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RTS,S/AS02A Malaria Vaccine Does Not Induce Parasite CSP T Cell Epitope Selection and Reduces Multiplicity of Infection

  • Sonia Enosse,

    Affiliations Centro de Investigação em Saúde da Manhiça, Ministério de Saúde, Maputo, Mozambique, Instituto Nacional de Saúde, Ministério de Saúde, Maputo, Mozambique

  • Carlota Dobaño,

    Affiliations Centro de Investigação em Saúde da Manhiça, Ministério de Saúde, Maputo, Mozambique, Centre de Salut Internacional, Hospital Clínic/IDIBAPS, University of Barcelona, Barcelona, Spain

  • Diana Quelhas,

    Affiliation Centro de Investigação em Saúde da Manhiça, Ministério de Saúde, Maputo, Mozambique

  • John J Aponte,

    Affiliations Centro de Investigação em Saúde da Manhiça, Ministério de Saúde, Maputo, Mozambique, Centre de Salut Internacional, Hospital Clínic/IDIBAPS, University of Barcelona, Barcelona, Spain

  • Marc Lievens,

    Affiliation GlaxoSmithKline Biologicals, Rixensart, Belgium

  • Amanda Leach,

    Affiliation GlaxoSmithKline Biologicals, Rixensart, Belgium

  • Jahit Sacarlal,

    Affiliation Centro de Investigação em Saúde da Manhiça, Ministério de Saúde, Maputo, Mozambique

  • Brian Greenwood,

    Affiliation Gates Malaria Partnership, London School of Hygiene and Tropical Medicine, London, United Kingdom

  • Jessica Milman,

    Affiliation PATH Malaria Vaccine Initiative, Bethesda, Maryland, United States

  • Filip Dubovsky,

    Affiliation PATH Malaria Vaccine Initiative, Bethesda, Maryland, United States

  • Joe Cohen,

    Affiliation GlaxoSmithKline Biologicals, Rixensart, Belgium

  • Ricardo Thompson,

    Affiliations Centro de Investigação em Saúde da Manhiça, Ministério de Saúde, Maputo, Mozambique, Instituto Nacional de Saúde, Ministério de Saúde, Maputo, Mozambique

  • W. Ripley Ballou,

    Affiliation GlaxoSmithKline Biologicals, Rixensart, Belgium

  • Pedro L Alonso,

    Affiliations Centro de Investigação em Saúde da Manhiça, Ministério de Saúde, Maputo, Mozambique, Centre de Salut Internacional, Hospital Clínic/IDIBAPS, University of Barcelona, Barcelona, Spain

  • David J Conway,

    Affiliations Gates Malaria Partnership, London School of Hygiene and Tropical Medicine, London, United Kingdom, Medical Research Council Laboratories, Fajara, Gambia

  •  [ ... ],
  • Colin J Sutherland

    To whom correspondence should be addressed. E-mail:

    Affiliation HPA Malaria Reference Laboratory, London School of Hygiene and Tropical Medicine, London, United Kingdom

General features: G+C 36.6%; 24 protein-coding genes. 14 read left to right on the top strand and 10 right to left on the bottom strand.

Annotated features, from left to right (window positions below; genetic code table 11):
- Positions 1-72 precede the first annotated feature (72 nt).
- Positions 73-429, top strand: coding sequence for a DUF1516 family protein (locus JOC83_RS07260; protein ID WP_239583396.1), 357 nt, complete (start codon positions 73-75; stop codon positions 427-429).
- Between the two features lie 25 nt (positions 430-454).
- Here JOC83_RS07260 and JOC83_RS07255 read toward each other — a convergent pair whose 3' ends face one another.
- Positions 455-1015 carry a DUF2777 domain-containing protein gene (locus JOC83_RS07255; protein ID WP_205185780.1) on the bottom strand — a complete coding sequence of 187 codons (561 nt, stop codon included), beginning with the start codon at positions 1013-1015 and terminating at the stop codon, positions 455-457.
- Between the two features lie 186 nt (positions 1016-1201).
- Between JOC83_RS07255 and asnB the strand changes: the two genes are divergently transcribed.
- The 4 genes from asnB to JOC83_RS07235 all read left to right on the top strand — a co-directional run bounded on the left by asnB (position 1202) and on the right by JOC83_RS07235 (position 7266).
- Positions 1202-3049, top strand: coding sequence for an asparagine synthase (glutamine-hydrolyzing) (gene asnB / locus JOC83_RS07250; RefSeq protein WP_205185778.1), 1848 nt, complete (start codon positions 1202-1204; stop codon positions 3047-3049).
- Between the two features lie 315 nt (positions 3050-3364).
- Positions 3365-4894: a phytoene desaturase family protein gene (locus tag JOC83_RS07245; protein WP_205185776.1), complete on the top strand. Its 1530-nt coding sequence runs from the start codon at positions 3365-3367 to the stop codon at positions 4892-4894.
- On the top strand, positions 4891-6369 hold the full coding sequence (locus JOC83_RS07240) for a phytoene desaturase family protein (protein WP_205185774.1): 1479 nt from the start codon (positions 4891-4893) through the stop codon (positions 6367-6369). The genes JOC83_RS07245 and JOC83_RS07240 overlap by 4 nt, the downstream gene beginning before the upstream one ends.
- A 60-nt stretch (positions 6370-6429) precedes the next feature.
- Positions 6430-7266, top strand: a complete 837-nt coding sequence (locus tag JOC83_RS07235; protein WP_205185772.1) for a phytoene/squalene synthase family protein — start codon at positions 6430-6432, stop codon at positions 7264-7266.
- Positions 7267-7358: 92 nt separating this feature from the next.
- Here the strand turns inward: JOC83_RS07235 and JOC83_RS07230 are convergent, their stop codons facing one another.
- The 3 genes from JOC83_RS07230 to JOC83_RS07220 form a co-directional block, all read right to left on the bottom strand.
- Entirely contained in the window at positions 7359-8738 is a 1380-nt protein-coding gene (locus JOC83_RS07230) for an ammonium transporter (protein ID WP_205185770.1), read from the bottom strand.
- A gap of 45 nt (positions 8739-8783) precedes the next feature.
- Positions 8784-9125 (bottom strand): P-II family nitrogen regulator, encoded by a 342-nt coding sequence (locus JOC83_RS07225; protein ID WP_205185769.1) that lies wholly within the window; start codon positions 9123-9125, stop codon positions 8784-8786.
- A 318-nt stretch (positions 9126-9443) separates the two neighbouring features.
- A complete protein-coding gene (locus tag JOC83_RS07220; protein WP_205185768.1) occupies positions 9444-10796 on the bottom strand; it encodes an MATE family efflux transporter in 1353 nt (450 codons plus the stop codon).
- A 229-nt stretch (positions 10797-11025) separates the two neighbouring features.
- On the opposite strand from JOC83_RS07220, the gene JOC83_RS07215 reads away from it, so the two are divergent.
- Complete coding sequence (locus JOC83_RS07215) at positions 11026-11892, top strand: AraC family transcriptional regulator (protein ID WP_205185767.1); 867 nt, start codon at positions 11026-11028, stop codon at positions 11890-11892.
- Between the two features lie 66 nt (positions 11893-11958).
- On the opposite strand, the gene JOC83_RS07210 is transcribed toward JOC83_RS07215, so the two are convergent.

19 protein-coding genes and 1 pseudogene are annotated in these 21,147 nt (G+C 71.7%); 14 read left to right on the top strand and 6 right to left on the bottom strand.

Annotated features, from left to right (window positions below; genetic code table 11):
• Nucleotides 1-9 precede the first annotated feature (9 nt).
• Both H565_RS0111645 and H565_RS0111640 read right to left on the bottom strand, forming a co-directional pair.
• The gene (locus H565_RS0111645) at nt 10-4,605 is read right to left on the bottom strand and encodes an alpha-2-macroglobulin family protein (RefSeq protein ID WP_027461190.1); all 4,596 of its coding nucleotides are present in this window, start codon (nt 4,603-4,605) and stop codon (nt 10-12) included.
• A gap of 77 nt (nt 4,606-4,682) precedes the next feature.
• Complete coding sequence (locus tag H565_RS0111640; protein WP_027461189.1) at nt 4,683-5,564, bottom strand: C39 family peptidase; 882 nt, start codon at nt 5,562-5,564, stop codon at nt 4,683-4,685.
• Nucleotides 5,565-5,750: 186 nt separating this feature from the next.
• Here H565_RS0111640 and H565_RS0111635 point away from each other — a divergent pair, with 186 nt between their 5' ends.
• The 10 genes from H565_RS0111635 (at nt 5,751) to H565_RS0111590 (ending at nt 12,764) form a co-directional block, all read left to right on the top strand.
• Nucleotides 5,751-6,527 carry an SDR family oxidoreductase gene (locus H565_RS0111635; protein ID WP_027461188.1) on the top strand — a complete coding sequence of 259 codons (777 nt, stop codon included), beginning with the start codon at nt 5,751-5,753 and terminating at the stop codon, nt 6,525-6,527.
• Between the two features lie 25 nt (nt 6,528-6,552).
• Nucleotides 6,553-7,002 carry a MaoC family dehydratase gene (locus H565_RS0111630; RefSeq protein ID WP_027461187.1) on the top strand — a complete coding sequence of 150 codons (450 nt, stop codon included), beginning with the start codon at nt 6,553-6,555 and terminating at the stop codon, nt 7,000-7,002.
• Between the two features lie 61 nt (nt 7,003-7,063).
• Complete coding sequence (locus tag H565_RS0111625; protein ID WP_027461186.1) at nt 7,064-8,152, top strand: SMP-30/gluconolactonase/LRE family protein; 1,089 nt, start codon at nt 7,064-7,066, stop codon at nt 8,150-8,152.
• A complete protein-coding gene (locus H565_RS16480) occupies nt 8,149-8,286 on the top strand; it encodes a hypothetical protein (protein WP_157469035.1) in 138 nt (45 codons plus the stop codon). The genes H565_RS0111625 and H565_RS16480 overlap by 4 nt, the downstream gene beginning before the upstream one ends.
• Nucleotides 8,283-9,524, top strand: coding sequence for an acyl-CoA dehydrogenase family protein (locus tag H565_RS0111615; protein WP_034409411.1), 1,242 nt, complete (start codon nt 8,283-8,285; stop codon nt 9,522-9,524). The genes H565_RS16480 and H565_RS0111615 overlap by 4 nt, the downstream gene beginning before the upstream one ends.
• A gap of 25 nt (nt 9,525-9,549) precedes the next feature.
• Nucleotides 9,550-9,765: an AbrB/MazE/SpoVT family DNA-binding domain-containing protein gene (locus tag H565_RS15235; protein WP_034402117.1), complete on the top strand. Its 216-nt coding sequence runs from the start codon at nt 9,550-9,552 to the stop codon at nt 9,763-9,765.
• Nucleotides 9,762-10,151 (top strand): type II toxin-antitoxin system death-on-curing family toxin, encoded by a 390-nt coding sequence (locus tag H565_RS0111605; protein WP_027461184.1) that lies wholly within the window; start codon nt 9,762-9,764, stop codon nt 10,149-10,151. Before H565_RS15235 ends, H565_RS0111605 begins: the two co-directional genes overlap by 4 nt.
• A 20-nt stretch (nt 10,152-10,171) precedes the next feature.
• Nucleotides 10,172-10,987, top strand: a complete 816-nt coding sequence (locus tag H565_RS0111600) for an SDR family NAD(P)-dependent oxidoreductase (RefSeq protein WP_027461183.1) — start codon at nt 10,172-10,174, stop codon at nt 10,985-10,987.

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The candidate malaria vaccine RTS,S/AS02A is a recombinant protein containing part of the circumsporozoite protein (CSP) sequence of Plasmodium falciparum, linked to the hepatitis B surface antigen and formulated in the proprietary adjuvant system AS02A. In a recent trial conducted in children younger than age five in southern Mozambique, the vaccine demonstrated significant and sustained efficacy against both infection and clinical disease. In a follow-up study to the main trial, breakthrough infections identified in the trial were examined to determine whether the distribution of csp sequences was affected by the vaccine and to measure the multiplicity of infecting parasite genotypes.


P. falciparum DNA from isolates collected during the trial was used for genotype studies.


The main trial was carried out in the Manhiça district, Maputo province, Mozambique, between April 2003 and May 2004.


Children from the two cohorts of the main trial provided parasite isolates as follows: children from Cohort 1 who were admitted to hospital with clinical malaria; children from Cohort 1 who were parasite-positive in a cross-sectional survey at study month 8.5; children from Cohort 2 identified as parasite-positive during follow-up by active detection of infection.


Divergence of DNA sequence encoding the CSP T cell–epitope region sequence from that of the vaccine sequence was measured in 521 isolates. The number of distinct P. falciparum genotypes was also determined.


We found no evidence that parasite genotypes from children in the RTS,S/AS02A arm were more divergent than those receiving control vaccines. For Cohort 1 (survey at study month 8.5) and Cohort 2, infections in the vaccine group contained significantly fewer genotypes than those in the control group, (p = 0.035, p = 0.006), respectively, for the two cohorts. This was not the case for children in Cohort 1 who were admitted to hospital (p = 0.478).


RTS,S/AS02A did not select for genotypes encoding divergent T cell epitopes in the C-terminal region of CSP in this trial. In both cohorts, there was a modest reduction in the mean number of parasite genotypes harboured by vaccinated children compared with controls, but only among those with asymptomatic infections.

Trial Registration NCT00197041

Editorial Commentary

Background: A recent trial in young children in Mozambique found that an experimental malaria vaccine, RTS,S/AS02A, reduces the risk of clinical malaria, delays time to new infection, and reduces episodes of severe malaria over 18 months. RTS,S/AS02A is based on a particular protein, the circumsporozoite protein, which is expressed on the surface of the malaria parasite at a stage in its life cycle prior to the disease-causing blood-stage infection. Because there are different variants of the circumsporozoite protein in the parasite population, the researchers were concerned that the strain-specific protection offered by RTS,S/AS02A might select for parasites with particular variants of the circumsporozoite gene. They did a follow-up study to investigate this concern, looking to see whether vaccinated children who became infected with malaria had variant forms of the parasite.